Ever since Margot was born, it’s been just her and her mother. No answers to Margot’s questions about what came before. No history to hold on to. No relative to speak of. Just the two of them, stuck in their run-down apartment, struggling to get along. But that’s not enough for Margot. She wants family. She wants a past. And she just found the key she needs to get it: A photograph, pointing her to a town called Phalene. Pointing her home. Only, when Margot gets there, it’s not what she bargained for. Margot’s mother left for a reason. But was it to hide her past? Or was it to protect Margot from what’s still there? The only thing Margot knows for sure is there’s poison in their family tree, and their roots are dug so deeply into Phalene that now that she’s there, she might never escape.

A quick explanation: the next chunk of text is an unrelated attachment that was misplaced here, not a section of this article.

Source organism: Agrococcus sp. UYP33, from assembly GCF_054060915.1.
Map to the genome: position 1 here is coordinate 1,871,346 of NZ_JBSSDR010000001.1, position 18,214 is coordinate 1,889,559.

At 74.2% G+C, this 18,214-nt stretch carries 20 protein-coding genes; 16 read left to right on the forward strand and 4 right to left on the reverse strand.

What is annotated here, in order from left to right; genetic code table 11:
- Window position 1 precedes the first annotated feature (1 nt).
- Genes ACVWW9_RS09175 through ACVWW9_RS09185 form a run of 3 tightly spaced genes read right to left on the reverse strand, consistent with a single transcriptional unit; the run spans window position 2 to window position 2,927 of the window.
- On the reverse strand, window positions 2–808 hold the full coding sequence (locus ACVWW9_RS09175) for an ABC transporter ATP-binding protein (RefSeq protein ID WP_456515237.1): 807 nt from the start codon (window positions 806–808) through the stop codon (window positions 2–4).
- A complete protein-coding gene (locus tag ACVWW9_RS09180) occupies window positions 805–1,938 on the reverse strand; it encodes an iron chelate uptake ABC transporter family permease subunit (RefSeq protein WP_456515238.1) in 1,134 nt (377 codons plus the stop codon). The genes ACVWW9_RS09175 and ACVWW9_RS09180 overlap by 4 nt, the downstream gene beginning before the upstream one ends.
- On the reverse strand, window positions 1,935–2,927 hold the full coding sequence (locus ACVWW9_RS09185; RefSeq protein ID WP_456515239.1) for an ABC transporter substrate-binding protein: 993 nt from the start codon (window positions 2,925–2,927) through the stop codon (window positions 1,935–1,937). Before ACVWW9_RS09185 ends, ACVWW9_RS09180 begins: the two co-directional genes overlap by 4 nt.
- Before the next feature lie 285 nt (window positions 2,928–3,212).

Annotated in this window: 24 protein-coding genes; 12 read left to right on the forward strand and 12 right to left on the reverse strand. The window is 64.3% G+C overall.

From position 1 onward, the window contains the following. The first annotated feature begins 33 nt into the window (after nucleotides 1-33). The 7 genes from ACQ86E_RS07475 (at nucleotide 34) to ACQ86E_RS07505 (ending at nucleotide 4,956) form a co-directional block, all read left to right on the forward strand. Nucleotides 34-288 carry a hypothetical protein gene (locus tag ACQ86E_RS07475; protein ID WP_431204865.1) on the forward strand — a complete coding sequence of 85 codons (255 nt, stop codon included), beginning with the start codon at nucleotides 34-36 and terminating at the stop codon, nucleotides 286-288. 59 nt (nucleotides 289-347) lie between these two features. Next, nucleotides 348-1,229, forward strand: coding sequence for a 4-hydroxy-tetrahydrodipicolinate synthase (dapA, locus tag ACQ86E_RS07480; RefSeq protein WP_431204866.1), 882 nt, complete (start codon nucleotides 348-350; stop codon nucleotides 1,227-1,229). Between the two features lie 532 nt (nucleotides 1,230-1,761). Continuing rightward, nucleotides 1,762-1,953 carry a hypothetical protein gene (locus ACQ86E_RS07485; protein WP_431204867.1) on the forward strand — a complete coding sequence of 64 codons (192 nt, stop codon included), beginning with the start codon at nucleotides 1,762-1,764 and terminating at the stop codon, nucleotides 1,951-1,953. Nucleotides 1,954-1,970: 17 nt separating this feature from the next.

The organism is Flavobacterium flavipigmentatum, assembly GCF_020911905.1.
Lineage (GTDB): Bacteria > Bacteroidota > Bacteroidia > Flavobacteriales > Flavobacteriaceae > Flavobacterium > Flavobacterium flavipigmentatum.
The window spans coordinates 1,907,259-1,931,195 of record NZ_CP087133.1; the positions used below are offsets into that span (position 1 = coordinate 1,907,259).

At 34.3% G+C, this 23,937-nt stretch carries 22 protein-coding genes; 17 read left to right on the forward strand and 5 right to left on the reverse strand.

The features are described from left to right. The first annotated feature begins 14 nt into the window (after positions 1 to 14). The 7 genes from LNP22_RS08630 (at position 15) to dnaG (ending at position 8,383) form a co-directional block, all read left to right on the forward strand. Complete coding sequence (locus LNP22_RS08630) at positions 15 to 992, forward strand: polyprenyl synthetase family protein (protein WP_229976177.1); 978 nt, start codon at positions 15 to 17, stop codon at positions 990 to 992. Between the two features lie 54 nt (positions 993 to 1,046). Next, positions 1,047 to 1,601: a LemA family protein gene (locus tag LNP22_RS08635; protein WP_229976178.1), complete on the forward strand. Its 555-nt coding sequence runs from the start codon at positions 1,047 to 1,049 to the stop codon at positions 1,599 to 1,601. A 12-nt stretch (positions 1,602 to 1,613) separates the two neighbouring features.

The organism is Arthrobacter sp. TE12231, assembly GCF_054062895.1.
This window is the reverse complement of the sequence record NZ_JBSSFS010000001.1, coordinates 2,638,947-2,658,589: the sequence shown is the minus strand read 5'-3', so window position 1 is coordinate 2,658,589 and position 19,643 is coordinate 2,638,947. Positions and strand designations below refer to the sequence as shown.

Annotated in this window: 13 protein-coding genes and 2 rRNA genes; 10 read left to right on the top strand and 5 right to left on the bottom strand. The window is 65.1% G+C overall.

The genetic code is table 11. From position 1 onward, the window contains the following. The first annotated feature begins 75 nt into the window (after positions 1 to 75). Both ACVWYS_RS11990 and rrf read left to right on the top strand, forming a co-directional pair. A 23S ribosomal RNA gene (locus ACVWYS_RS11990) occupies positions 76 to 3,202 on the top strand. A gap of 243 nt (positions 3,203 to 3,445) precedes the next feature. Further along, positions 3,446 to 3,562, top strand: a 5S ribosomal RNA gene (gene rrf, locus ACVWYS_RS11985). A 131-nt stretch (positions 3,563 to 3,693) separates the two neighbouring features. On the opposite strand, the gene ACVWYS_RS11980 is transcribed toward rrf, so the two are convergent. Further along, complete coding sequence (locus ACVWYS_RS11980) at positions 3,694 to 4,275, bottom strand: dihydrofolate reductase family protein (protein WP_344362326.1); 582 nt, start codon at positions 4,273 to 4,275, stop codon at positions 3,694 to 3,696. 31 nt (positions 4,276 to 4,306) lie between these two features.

I’ll admit that I picked up Burn Our Bodies Down solely because of the cover, and didn’t read the synopsis before starting. Even if I had, though, there’s no way that I could have predicted how the story unfolded – it was slow to build, with the supporting characters growing more and more unsettling as we got to know them better, and the midwest farm setting added a lot to the creepy atmosphere. It’s more of a psychological thriller than an outright horror story, and I could easily see this working as a movie.
None of the characters were particularly likeable, especially Margot’s family. The mother-daughter relationship was incredibly fraught – it was very toxic, and the amount of gaslighting that Margot faced was hard to read. I won’t say too much more so as to avoid spoilers, but it was fascinating to see the relationships change as the family secrets unraveled.
Overall, Burn Our Bodies Down was an eerie, atmospheric and enthralling read. I had absolutely no idea what was going on for the first 2/3 of the story, and the twists kept me guessing right up until the end. I can’t wait to read what Rory Power writes next.